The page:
Sunday, May 10, 2015

American Depository Receipt ("ADR")

What is an ADR?
An American Depository Receipt ("ADR") is a physical certificate evidencing ownership of American Depositary Shares ("ADSs"). The term is often used to refer to the ADSs themselves.

What is an ADS?
An American Depositary Share ("ADS") is a U.S. dollar denominated form of equity ownership in a non-U.S. company. It represents the foreign shares of the company held on deposit by a custodian bank in the company's home country and carries the corporate and economic rights of the foreign shares, subject to the terms specified on the

ADR certificate.
One or several ADSs can be represented by a physical ADR certificate. The terms ADR and ADS are often used interchangeably. ADSs provide U.S. investors with a convenient way to
invest in overseas securities and to trade non-U.S. securities in the U.S. ADSs are issued by a depositary bank, such as JPMorgan Chase & Co. They are traded in
the same manner as shares in U.S. companies, on the New York Stock Exchange ("NYSE") and the American Stock Exchange ("AMEX") or quoted on NASDAQ and the over-the- counter ("OTC") market. Although ADSs are U.S. dollar denominated securities and
pay dividends in U.S. dollars, they do not eliminate the currency risk associated with an investment in a non-U.S. company.

What is a GDR?
Global Depositary Receipts ("GDRs") are similar to ADRs but differ in that they allow issuers to raise capital in two or
more markets simultaneously, thus broadening their shareholder base. The GDR is generally structured as a
combination of a Rule 144A ADR, which trades in the U.S. private placement market, and a public offering outside the
United States under Regulation S.

What are the benefits of holding ADRs?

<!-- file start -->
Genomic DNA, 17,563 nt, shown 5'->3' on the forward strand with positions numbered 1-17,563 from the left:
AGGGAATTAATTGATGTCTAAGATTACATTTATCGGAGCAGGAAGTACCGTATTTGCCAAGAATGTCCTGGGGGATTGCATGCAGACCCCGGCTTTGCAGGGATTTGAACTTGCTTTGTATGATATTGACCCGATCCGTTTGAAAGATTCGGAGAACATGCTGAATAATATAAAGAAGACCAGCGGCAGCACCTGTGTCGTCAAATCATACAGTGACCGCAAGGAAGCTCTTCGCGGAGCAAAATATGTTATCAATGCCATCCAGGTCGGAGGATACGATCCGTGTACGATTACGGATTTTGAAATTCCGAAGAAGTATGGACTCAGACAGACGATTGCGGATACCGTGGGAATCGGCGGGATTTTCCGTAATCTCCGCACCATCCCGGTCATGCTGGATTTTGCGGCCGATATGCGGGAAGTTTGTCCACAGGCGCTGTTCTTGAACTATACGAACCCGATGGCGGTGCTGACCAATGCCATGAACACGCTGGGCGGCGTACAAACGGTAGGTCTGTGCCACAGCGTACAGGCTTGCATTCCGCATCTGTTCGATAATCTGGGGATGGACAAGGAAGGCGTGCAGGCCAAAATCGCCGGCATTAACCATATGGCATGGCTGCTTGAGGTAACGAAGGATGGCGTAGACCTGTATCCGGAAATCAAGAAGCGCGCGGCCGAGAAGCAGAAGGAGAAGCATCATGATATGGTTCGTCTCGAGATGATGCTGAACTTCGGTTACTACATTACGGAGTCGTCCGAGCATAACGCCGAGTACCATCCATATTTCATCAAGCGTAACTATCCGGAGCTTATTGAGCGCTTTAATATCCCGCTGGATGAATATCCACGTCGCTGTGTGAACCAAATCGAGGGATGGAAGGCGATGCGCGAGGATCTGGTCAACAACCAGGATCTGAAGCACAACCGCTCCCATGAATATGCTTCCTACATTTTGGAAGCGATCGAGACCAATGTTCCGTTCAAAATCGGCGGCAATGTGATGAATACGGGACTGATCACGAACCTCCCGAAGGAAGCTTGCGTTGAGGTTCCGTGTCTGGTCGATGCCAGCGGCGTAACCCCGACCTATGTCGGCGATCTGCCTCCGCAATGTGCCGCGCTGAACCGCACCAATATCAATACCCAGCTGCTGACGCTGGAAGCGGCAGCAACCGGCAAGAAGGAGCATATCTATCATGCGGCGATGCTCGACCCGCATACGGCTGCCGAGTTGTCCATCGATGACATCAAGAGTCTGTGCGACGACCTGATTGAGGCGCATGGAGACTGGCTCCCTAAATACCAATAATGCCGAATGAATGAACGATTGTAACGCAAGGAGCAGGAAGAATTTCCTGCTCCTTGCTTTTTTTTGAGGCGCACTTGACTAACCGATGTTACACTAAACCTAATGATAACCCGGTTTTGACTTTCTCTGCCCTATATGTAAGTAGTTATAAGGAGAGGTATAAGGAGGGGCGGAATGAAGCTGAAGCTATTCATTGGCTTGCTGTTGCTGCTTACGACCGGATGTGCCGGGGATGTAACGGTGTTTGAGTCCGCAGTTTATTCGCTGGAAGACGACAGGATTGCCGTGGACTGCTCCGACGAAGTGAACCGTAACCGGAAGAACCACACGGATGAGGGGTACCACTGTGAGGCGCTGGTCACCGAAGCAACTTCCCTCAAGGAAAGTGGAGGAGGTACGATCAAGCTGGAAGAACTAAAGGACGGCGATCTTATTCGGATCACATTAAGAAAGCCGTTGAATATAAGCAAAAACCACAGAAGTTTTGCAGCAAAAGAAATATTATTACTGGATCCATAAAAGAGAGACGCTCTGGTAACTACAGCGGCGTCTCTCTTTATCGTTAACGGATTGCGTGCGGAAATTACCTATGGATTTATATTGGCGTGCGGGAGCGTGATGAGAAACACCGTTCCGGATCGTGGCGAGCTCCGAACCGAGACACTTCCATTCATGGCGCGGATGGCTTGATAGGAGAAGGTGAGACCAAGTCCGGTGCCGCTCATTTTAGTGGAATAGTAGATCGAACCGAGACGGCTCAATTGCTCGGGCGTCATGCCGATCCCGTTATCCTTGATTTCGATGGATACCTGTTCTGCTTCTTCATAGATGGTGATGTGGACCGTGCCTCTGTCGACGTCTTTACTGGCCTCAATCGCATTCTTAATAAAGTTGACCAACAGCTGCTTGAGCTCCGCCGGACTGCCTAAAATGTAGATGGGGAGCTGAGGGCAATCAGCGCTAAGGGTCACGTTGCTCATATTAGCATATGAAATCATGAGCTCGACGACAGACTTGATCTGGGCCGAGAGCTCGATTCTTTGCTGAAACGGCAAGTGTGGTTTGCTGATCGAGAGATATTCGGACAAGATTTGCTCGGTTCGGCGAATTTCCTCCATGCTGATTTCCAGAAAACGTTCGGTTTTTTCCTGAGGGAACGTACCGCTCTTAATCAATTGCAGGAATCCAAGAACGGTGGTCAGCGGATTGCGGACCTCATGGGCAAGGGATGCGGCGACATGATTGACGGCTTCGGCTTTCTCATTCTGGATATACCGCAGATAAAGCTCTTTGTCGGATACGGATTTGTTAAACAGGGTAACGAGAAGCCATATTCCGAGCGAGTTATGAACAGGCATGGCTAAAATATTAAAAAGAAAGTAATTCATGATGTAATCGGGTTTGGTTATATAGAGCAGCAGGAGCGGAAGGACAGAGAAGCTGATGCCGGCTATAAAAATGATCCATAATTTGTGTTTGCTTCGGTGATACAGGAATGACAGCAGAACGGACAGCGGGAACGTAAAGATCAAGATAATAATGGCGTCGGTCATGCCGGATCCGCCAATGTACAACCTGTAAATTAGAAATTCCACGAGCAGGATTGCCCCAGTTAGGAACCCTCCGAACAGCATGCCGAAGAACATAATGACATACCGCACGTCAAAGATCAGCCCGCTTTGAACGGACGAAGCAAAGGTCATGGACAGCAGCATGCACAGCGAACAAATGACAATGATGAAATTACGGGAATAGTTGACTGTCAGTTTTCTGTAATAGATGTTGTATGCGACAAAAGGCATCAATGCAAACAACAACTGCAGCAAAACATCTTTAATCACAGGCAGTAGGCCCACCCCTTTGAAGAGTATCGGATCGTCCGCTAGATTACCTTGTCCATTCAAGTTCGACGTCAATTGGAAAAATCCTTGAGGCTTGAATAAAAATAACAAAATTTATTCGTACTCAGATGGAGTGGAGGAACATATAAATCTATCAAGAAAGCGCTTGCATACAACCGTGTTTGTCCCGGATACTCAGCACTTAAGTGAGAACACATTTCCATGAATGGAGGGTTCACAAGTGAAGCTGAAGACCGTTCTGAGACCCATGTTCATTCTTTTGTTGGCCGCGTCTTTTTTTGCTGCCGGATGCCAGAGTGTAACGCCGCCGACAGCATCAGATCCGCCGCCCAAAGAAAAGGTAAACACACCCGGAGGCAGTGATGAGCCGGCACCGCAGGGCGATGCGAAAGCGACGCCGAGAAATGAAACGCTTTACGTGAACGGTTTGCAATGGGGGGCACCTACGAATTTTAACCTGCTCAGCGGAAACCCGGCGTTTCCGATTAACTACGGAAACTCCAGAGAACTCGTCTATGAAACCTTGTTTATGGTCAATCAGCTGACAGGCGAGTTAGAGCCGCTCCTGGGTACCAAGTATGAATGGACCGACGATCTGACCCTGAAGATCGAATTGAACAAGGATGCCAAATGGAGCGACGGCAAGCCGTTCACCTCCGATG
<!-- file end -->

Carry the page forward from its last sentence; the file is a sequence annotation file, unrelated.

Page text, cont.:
ADRs eliminate many of the obstacles of holding non-U.S. securities since they trade and settle according to U.S.
market practices, are quoted and traded in dollars and pay dividends in dollars. They eliminate custodian safekeeping
charges in the issuer's home country and facilitate prompt dividend payments and corporate action notifications.

What is an ADR ratio?
The ADR ratio gives the number of foreign shares represented by one ADS. The ratio is typically depicted as, for example, "1 : 3", meaning that one ADSs represents 3
foreign shares. You can find all ADR ratios in our ADR Universe.

How do I convert my foreign shares into a adr  and vice versa?
You can transfer your foreign shares to J.P. Morgan's custodian bank in the issuer's home country. Upon receipt
of the foreign shares, JPMorgan Chase & Co. will issue ADRs to you, representing the newly deposited shares. To convert your ADRs back into foreign shares, you should instruct your broker to cancel the ADRs, and provide him or her with complete delivery instructions in the issuer's home country. Refer to Mechanics of issuance and cancellation
for a description of how J.P. Morgan issues and cancels ADRs. Shares The term "shares" in these FAQs refers to American Depositary Shares (ADSs), Shares of New York Registry, New York Shares and Global Shares, all of which represent shares of non-U.S. companies that trade in the U.S. stock
market.